The legal system must provide appropriate assessment limited to what types of support a vulnerable adult needs in order to be able to exercise their legal capacity – on an equal basis with others.6x Arstein-Kerlake 2017, p. 77-78. The Committee on the Rights of Persons with Disabilities states that Arts. 5 (equality and non-discrimination) and 12 are fundamentally connected, because equality before the law must include the enjoyment of legal capacity by all persons with disabilities on an equal basis with others (Art. 3). Discrimination through denial of legal capacity may be present in different ways, including status-based, functional, and outcome-based systems. Denial of decision-making on the basis of disability through any of these systems is discriminatory. See Committee on the Rights of Persons with Disabilities General Comment No. 6 (2018) on equality and non-discrimination CRPD/C/GC/6, adopted on 9 March 2018, para. 47. In Finland, the representation of (vulnerable) adults is based on several statutes. The system is fragmented. The Contracts Act7x Laki varallisuusoikeudellisista oikeustoimista (228/1929). Available in Finnish and Swedish at https://finlex.fi/fi/laki/ajantasa/1929/19290228. The English translation with amendments up to 31  December 1999 is available at www.finlex.fi/en/laki/kaannokset/1929/en19290228. provides a private mandate that can be used in financial matters. Field-specific statutes are important in health care and social welfare matters. Negotiorum gestio is legally acknowledged in personal matters but is also more and more used in financial matters due to transactions taking place in online platforms. The Guardianship Service Act8x Laki holhoustoimesta (442/1999). Available in Finnish and Swedish at www.finlex.fi/fi/laki/ajantasa/1999/19990442. The English translation with amendments until 31  December 2000 is available at www.finlex.fi/en/laki/kaannokset/1999/en19990442.pdf. and the Act on the Continuing Power of Attorney9x Laki edunvalvontavaltuutuksesta (648/2017). Available in Finnish and Swedish at www.finlex.fi/fi/laki/ajantasa/2007/20070648. The English translation with amendments until 21  December 2021 is available at www.finlex.fi/en/laki/kaannokset/2007/en20070648.pdf. are general laws, meaning that in principle they cover the representation of vulnerable adults in all those situations in which decision-making powers can be shared or transferred. However, despite their general nature, they are clearly intended to focus on representation in financial matters.10x The Hague Convention on the International Protection of Adults entered into force in Finland on March 2011. Yleissopimus aikuisten kansainvälisestä suojelusta SopS 11/2011 in Finland. Simultaneously, provisions of private international law based on the Adult Protection Convention were added to the Guardianship Service Act (Amendment 780/2010). Correspondingly, provisions relating to continuing powers of attorney under the Hague Convention were incorporated into the Finnish Act on the Continuing Power of Attorney during its drafting. In addition to the Hague Convention, the Nordic Marriage Convention is another important instrument, as its Art. 18 provides that guardianship may be transferred to another contracting state after consultation with the relevant ministers if the vulnerable adult has settled there or the transfer is found to be appropriate for any other reason. Agreement between Finland, Iceland, Norway, Sweden and Denmark concerning marriage, adoption and guardianship within the scope of private international law concluded in Stockholm on 6 February 1931, and the final protocol thereto, and the exchange of notes between the Governments of Finland and Denmark on 9 June 1931.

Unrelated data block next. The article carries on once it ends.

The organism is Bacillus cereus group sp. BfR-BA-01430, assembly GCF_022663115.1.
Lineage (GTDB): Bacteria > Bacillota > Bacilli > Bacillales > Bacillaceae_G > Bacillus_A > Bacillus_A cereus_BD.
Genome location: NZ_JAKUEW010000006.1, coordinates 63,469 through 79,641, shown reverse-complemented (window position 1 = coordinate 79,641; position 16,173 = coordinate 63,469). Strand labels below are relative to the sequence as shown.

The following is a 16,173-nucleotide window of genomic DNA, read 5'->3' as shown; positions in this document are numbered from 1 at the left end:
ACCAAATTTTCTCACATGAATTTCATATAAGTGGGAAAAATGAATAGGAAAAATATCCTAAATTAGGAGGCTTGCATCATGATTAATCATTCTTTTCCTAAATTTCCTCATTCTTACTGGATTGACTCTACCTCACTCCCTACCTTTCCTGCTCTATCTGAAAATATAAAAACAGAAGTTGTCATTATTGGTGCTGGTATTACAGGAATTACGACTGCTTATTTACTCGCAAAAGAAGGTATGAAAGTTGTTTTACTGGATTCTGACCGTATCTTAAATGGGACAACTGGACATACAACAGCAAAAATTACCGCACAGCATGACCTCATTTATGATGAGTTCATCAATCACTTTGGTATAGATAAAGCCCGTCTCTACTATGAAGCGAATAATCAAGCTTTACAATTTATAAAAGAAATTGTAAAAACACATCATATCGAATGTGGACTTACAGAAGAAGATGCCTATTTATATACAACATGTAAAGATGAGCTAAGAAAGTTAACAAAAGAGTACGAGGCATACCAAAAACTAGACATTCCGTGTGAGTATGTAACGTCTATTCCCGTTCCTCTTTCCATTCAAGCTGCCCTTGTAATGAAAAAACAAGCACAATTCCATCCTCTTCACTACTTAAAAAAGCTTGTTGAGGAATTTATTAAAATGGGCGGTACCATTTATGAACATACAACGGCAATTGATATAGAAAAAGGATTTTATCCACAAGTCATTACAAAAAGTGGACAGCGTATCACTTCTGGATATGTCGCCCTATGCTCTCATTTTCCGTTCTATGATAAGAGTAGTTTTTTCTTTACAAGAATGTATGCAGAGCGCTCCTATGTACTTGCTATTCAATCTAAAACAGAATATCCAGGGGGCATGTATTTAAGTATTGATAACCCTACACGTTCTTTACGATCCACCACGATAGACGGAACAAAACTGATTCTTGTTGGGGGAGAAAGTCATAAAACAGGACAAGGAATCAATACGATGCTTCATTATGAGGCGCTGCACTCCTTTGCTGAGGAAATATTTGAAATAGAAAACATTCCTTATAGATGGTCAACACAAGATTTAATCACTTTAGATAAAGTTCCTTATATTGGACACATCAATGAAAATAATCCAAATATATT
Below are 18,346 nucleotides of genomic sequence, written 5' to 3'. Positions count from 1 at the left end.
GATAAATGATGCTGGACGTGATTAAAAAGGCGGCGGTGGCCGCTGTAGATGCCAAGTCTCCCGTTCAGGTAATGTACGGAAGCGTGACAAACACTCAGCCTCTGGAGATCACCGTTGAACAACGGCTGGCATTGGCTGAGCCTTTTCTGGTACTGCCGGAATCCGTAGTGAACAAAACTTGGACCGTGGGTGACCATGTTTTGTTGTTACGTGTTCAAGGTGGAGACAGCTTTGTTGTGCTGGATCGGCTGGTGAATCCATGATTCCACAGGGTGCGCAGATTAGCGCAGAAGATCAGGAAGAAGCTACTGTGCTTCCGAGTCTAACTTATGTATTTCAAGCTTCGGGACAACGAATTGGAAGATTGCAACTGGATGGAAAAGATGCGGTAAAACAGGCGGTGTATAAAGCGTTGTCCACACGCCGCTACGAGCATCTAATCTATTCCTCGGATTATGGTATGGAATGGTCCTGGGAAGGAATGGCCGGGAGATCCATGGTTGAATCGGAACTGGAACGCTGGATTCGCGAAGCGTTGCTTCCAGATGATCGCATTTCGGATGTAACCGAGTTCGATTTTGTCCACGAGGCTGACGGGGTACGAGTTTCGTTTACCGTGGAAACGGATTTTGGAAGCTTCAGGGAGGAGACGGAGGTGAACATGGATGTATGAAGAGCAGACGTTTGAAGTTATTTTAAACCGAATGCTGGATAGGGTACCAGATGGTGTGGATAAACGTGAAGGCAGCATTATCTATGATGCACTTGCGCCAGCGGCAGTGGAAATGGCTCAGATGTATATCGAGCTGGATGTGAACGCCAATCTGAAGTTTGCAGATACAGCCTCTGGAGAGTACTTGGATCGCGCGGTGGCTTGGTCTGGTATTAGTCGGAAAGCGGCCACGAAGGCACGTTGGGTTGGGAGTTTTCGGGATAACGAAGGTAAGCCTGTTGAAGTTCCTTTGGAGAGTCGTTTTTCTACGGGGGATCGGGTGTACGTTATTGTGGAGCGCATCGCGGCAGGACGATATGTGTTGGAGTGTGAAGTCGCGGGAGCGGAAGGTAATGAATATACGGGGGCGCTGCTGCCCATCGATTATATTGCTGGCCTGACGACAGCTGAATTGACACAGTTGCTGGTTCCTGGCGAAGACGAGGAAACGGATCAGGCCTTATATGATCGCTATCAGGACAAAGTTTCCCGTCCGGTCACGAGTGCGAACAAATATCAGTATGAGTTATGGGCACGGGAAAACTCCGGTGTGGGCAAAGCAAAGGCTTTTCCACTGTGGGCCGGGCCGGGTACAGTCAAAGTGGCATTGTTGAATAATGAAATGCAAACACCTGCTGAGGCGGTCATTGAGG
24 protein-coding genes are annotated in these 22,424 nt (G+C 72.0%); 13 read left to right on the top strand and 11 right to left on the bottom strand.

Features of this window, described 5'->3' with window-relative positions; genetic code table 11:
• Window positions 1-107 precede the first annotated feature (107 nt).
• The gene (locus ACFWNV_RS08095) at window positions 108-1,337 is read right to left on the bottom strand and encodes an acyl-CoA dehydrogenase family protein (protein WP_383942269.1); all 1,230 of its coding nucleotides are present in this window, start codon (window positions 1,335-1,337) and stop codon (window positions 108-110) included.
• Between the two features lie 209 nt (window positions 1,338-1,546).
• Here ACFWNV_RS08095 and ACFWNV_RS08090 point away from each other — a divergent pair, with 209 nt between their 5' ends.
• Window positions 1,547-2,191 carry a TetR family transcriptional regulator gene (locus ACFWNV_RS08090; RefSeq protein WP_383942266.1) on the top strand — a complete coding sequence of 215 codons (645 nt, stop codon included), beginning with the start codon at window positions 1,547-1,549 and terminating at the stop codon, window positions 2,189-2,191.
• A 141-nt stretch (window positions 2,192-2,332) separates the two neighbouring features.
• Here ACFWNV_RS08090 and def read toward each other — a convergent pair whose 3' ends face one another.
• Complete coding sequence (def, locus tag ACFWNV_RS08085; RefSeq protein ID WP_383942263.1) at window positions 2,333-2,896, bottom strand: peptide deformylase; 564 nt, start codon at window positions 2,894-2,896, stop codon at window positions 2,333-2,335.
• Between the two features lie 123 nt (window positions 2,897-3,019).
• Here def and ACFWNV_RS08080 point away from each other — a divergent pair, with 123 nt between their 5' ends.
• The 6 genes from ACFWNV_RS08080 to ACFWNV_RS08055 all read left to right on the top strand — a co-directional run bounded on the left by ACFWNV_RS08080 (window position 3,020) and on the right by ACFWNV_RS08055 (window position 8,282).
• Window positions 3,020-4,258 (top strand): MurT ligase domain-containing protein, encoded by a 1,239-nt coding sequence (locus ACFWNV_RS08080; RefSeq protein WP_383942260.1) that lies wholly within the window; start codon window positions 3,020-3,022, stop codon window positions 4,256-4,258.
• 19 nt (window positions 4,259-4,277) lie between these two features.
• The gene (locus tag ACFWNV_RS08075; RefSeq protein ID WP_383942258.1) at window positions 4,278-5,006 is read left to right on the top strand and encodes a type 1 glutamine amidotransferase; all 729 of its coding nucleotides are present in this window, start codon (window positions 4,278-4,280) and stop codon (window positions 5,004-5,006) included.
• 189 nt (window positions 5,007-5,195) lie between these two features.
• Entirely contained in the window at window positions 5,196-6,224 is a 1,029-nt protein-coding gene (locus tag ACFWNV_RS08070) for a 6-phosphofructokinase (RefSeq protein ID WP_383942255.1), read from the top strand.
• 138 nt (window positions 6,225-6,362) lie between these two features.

The article is structured following the step-by-step approach provided by the CRPD. First, I describe the relevant legal framework in respect to what I call roughly, for the purposes of the article, ‘private representation’. It entails representation based on the Contracts Act, field specific legislation in health care and social welfare matters as well as negotiorum gestio. In the context of the Contracts Act, its general significance is described. Second, I explain the framework of ‘officially confirmed representation’ provided for by the Act on the Continuing Power of Attorney and the Guardianship Service Act. The division between private and officially confirmed representation is not straightforward. Field-specific legislation entails both rules on private representation as well as officially confirmed representation, but in recent years the emphasis has been on promoting participation of family members, that is, private representation.11x See, e.g., K. Karjalainen & A. Mäki-Petäjä-Leinonen, ‘Long-term Elderly Care, Family and Money in Ageing Finland’, in: E. Kasagi (ed.), Solidarity Across Generations. Comparative Law Perspectives, Springer 2020, p. 194-196. In addition, continuing power of attorney (CPA) is a voluntary measure. However, it is a voluntary measure entailing characteristics of an involuntary measure. Finally, I make critical remarks on the current legal system and argue that there is a need for legal reform.12x See also, e.g., J. Aalto, ‘Arvotodellisuus. Tutkimus päämiehen asemasta holhoustoimen järjestelmässä’, Acta electronica Universitatis Lapponiensis 280, p.  224-225. M. Aalto-Heinilä & A. Mäki-Petäjä-Leinonen, ‘Päämiehen itsemäärämisoikeuden tukeminen: Filosofisesta ideaalista käytännön edunvalvontatyön tarkasteluun’, in: K. Weckström & others (eds.), Modernit perhesuhteet ja oikeus, Alma 2021; A. Mäki-Petäjä-Leinonen, ‘Autonomy of a Person under Guardianship: Self-determination in the Theory and Practice of Guardianship Law in Finland’, in: M. Donelly et al. (eds.), Supporting Legal Capacity in Socio-Legal Context, Oñati Socio-Legal Series, Hart 2022. The article demonstrates that there is nothing fundamentally wrong in the Finnish legal system when evaluated from the perspective of the CRPD. Nevertheless, there is a need for overall assessment on what representation of vulnerable adults means in the context of the CRPD and to clarify the role of the will and preferences of an individual adult as primary consideration.